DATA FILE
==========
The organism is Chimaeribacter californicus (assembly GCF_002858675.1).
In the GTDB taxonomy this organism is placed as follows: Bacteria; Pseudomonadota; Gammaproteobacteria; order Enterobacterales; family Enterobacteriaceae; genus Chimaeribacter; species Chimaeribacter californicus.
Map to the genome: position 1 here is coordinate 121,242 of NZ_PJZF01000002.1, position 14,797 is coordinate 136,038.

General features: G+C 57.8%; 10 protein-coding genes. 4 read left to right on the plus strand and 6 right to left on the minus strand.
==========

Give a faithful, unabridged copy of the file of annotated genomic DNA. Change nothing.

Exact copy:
The organism is Chimaeribacter californicus (assembly GCF_002858675.1).
In the GTDB taxonomy this organism is placed as follows: Bacteria; Pseudomonadota; Gammaproteobacteria; order Enterobacterales; family Enterobacteriaceae; genus Chimaeribacter; species Chimaeribacter californicus.
Map to the genome: position 1 here is coordinate 121,242 of NZ_PJZF01000002.1, position 14,797 is coordinate 136,038.

General features: G+C 57.8%; 10 protein-coding genes. 4 read left to right on the plus strand and 6 right to left on the minus strand.